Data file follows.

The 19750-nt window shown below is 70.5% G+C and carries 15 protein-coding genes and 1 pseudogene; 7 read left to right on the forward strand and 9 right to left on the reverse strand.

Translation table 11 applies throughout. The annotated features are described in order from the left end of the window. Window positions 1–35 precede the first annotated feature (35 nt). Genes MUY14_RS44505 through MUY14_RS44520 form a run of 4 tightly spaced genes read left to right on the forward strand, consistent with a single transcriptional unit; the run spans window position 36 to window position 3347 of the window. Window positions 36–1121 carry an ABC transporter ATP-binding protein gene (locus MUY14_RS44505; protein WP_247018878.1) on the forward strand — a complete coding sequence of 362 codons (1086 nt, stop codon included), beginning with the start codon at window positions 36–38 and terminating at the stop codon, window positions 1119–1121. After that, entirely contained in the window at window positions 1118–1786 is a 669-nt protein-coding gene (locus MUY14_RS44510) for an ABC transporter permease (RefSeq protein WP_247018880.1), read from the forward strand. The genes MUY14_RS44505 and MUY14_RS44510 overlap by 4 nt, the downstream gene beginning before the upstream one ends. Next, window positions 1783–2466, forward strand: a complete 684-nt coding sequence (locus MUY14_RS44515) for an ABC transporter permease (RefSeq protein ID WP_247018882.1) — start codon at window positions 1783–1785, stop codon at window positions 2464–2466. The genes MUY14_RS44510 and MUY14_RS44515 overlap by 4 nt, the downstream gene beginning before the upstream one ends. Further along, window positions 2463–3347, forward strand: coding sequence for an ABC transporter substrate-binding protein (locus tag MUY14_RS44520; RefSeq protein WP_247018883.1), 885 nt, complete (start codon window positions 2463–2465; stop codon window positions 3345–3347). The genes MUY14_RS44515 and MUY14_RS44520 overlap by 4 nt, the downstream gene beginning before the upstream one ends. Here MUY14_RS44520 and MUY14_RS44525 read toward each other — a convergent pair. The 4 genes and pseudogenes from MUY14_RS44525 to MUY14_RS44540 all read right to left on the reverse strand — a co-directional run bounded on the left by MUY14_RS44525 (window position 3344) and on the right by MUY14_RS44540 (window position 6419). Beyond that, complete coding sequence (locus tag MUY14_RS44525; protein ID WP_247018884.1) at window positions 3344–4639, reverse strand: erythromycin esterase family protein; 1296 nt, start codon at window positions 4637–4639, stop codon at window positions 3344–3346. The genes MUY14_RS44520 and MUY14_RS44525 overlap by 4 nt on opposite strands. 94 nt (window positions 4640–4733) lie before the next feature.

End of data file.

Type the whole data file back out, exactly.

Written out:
The 19750-nt window shown below is 70.5% G+C and carries 15 protein-coding genes and 1 pseudogene; 7 read left to right on the forward strand and 9 right to left on the reverse strand.

Translation table 11 applies throughout. The annotated features are described in order from the left end of the window. Window positions 1–35 precede the first annotated feature (35 nt). Genes MUY14_RS44505 through MUY14_RS44520 form a run of 4 tightly spaced genes read left to right on the forward strand, consistent with a single transcriptional unit; the run spans window position 36 to window position 3347 of the window. Window positions 36–1121 carry an ABC transporter ATP-binding protein gene (locus MUY14_RS44505; protein WP_247018878.1) on the forward strand — a complete coding sequence of 362 codons (1086 nt, stop codon included), beginning with the start codon at window positions 36–38 and terminating at the stop codon, window positions 1119–1121. After that, entirely contained in the window at window positions 1118–1786 is a 669-nt protein-coding gene (locus MUY14_RS44510) for an ABC transporter permease (RefSeq protein WP_247018880.1), read from the forward strand. The genes MUY14_RS44505 and MUY14_RS44510 overlap by 4 nt, the downstream gene beginning before the upstream one ends. Next, window positions 1783–2466, forward strand: a complete 684-nt coding sequence (locus MUY14_RS44515) for an ABC transporter permease (RefSeq protein ID WP_247018882.1) — start codon at window positions 1783–1785, stop codon at window positions 2464–2466. The genes MUY14_RS44510 and MUY14_RS44515 overlap by 4 nt, the downstream gene beginning before the upstream one ends. Further along, window positions 2463–3347, forward strand: coding sequence for an ABC transporter substrate-binding protein (locus tag MUY14_RS44520; RefSeq protein WP_247018883.1), 885 nt, complete (start codon window positions 2463–2465; stop codon window positions 3345–3347). The genes MUY14_RS44515 and MUY14_RS44520 overlap by 4 nt, the downstream gene beginning before the upstream one ends. Here MUY14_RS44520 and MUY14_RS44525 read toward each other — a convergent pair. The 4 genes and pseudogenes from MUY14_RS44525 to MUY14_RS44540 all read right to left on the reverse strand — a co-directional run bounded on the left by MUY14_RS44525 (window position 3344) and on the right by MUY14_RS44540 (window position 6419). Beyond that, complete coding sequence (locus tag MUY14_RS44525; protein ID WP_247018884.1) at window positions 3344–4639, reverse strand: erythromycin esterase family protein; 1296 nt, start codon at window positions 4637–4639, stop codon at window positions 3344–3346. The genes MUY14_RS44520 and MUY14_RS44525 overlap by 4 nt on opposite strands. 94 nt (window positions 4640–4733) lie before the next feature.